[rey-dee-oh] /ˈreɪ diˌoʊ/
noun, plural radios.
wireless telegraphy or telephony:
speeches broadcast by radio.
an apparatus for receiving or transmitting radio broadcasts.
a message transmitted by radio.
pertaining to, used in, or sent by radio.
pertaining to or employing radiations, as of electrical energy.
verb (used with object), radioed, radioing.
to transmit (a message, music, etc.) by radio.
to send a message to (a person) by radio.
verb (used without object), radioed, radioing.
to transmit a message, music, etc., by radio.
noun (pl) -os
the use of electromagnetic waves, lying in the radio-frequency range, for broadcasting, two-way communications, etc
Also called (esp Brit) wireless. an electronic device designed to receive, demodulate, and amplify radio signals from sound broadcasting stations, etc
a similar device permitting both transmission and reception of radio signals for two-way communications
the broadcasting, content, etc, of sound radio programmes: he thinks radio is poor these days
short for radiotelegraph, radiotelegraphy, radiotelephone
(modifier) (of a motor vehicle) equipped with a radio for communication: radio car
verb -os, -oing, -oed
to transmit (a message) to (a person, radio station, etc) by means of radio waves
“wireless transmission of voice signals with radio waves,” 1907, abstracted from earlier combinations such as radio-receiver (1903), radiophone (1881), radio-telegraphy (1898), from radio- as a comb. form of Latin radius “beam.” Use for “radio receiver” is first attested 1913; sense of “sound broadcasting as a medium” is from 1913.
It is not a dream, but a probability that the radio will demolish blocs, cut the strings of red tape, actuate the voice “back home,” dismantle politics and entrench the nation’s executive in a position of power unlike that within the grasp of any executive in the world’s history. [“The Reading Eagle,” Reading, Pa., U.S.A., March 16, 1924]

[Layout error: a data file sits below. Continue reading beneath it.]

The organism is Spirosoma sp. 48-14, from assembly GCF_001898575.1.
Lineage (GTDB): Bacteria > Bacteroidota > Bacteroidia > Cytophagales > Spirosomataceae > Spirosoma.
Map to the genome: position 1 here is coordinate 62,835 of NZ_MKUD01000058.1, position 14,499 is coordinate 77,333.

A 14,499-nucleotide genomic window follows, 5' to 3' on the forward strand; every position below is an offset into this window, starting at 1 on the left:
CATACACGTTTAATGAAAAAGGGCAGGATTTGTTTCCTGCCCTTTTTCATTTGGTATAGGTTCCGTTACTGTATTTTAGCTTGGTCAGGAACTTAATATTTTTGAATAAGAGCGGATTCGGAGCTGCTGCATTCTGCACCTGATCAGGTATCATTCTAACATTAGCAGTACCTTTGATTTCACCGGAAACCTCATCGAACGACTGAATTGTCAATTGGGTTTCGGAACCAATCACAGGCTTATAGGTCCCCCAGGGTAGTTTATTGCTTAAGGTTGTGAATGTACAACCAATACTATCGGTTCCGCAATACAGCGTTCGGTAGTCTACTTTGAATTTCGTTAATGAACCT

Wireless remained more widespread until World War II, when military preference for radio turned the tables. As an adjective by 1912, “by radio transmission;” meaning “controlled by radio” from 1974. Radio _______ “radio station or service from _______” is recorded from 1920. A radio shack (1946) was a small building housing radio equipment.
1916, from radio (n.). Related: Radioed; radioing.
Noun The equipment used to generate, alter, transmit, and receive radio waves so that they carry information.
Adjective Relating to or involving the emission of radio waves.
- Radio Free Europe/Radio Liberty
noun 1. a federally funded private organization that broadcasts news and entertainment to formerly Communist countries, especially the Russian Federation, Czech Republic, Poland, Hungary, Romania, and Bulgaria: founded 1952.
[rey-dee-oh-el-uh-muh nt] /ˌreɪ di oʊˈɛl ə mənt/ noun, Chemistry. 1. a radioactive . /ˌreɪdɪəʊˈɛlɪmənt/ noun 1. an element that is naturally radioactive
[rey-dee-oh-free-kwuh n-see] /ˌreɪ di oʊˈfri kwən si/ noun, plural radiofrequencies. 1. the of the transmitting waves of a given radio message or broadcast. 2. a within the range of radio transmission, from about 15,000 to 10 11 hertz. Abbreviation: RF, rf.
- Radio-frequency identification
hardware (RFID) Small radio transponders or “tags” designed to be attached to items like products in a supermarket to allow the items to be identified and tracked by a remote system. Typically an RFID tag includes an integrated circuit that stores data and interfaces to the antenna, allowing the stored data to be retrieved by […]